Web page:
Part One: Prevent Asbestos Exposure 

Part Two: Recognize High Risk Occupation

Part Three: Understand the Early Warning Symptoms for Asbestos-Caused Diseases 

Part Four: Finding a Center of Excellence for Treatment

October is Health Literacy Month and at the Asbestos Disease Awareness Organization (ADAO), that means driving our prevention initiatives with an even stronger force.. Everyone should know the Irrefutable Facts about how to protect your loved ones from asbestos exposure, because until researchers find a cure, the only way to stop asbestos-caused diseases is to prevent asbestos exposure. 

Asbestos was widely used in building materials from the 1950s to the 1980s and still poses a significant threat, especially for those living in older homes. ADAO recommends increased awareness when refurbishing or repairing homes, schools, and buildings built before 2000, as materials could contain asbestos. If you suspect that your home or workplace has asbestos-containing materials, do not continue with any DIY projects or attempt to remove the asbestos on your own. Visit the Environmental Protection Agency’s (EPA) asbestos webpage to learn how to hire a professional to safely and legally remove asbestos.

This week, we will highlight asbestos exposure prevention in the home, school, and workplace. Please, take a few moments to read and share the important facts below.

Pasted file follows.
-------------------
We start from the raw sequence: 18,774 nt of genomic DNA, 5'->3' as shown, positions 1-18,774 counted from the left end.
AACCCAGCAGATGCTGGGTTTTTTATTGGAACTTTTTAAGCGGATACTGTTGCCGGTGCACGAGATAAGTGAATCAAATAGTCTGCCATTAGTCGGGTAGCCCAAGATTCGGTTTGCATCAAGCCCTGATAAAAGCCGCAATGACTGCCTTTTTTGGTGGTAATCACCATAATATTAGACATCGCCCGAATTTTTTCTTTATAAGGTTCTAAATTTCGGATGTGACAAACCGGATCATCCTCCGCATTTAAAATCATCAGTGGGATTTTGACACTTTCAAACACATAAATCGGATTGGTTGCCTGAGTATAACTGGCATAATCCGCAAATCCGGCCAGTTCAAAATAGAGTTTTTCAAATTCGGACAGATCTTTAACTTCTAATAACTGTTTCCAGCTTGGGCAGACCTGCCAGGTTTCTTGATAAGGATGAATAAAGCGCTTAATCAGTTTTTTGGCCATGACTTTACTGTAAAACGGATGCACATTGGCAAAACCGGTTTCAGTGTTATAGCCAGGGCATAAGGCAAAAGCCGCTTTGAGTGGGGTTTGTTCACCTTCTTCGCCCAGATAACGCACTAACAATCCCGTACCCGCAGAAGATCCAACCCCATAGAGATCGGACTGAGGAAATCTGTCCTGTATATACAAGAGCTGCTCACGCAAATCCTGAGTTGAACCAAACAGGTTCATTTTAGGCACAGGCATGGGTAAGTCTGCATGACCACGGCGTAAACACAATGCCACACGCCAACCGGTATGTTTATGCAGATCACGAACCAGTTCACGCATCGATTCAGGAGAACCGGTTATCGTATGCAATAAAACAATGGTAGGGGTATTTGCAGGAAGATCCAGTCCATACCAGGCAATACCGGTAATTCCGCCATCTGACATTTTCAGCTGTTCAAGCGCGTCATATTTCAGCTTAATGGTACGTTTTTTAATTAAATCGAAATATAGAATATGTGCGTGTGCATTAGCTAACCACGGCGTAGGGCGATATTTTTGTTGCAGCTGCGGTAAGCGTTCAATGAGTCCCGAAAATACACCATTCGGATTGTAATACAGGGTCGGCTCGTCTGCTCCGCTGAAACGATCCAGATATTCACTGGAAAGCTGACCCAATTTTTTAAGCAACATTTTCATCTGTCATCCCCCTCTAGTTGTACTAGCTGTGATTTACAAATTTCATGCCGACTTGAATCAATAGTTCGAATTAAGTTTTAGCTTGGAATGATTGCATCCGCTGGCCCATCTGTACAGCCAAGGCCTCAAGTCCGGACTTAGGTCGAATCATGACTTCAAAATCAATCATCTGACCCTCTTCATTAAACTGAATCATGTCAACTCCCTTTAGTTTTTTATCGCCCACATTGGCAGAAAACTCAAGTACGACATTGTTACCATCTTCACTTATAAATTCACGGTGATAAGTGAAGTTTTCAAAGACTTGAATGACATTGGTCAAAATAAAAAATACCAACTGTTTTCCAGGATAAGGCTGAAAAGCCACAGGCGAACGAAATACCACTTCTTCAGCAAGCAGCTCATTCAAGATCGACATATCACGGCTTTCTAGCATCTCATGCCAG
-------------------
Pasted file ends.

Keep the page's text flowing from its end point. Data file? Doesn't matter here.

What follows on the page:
1. Always remember that asbestos is a known carcinogen that has not been banned in the US.
  2. Understand where asbestos might be in your home, school, and workplace.
  3. Review the EPA’s “Asbestos Dos and Don’ts” for the Homeowner
  4. Never test, remove or even sweep up asbestos yourself! Contact your EPA regional office for a list of licensed asbestos professionals in your area.
  5. Watch and share ADAO Prevention Board Co-Chair Brent Kynoch’s informative presentation “Preventing Asbestos Exposure in Your Home, Workplace and Beyond,” included at the bottom of this blog.

If you have any reason for concern, visit for more information, call the EPA’s Asbestos Ombudsman at 800-368-5888, or contact the Environmental Information Association (EIA), a multidisciplinary non-profit association, for testing and abatement inquires.

The EIA published their revision to the EPA’s 1985 document “Guidance for Controlling Asbestos-Containing Materials in Buildings” (EPA 560/5-85-024), affectionately known as the “Purple Book” because of the color of its cover. Get your copy today at

For more information about asbestos exposure at home, download our one-page flyer: “Identifying Asbestos in Your Home.”

As we say at ADAO, “Hear Asbestos. Think Prevention.”

Linda Reinstein

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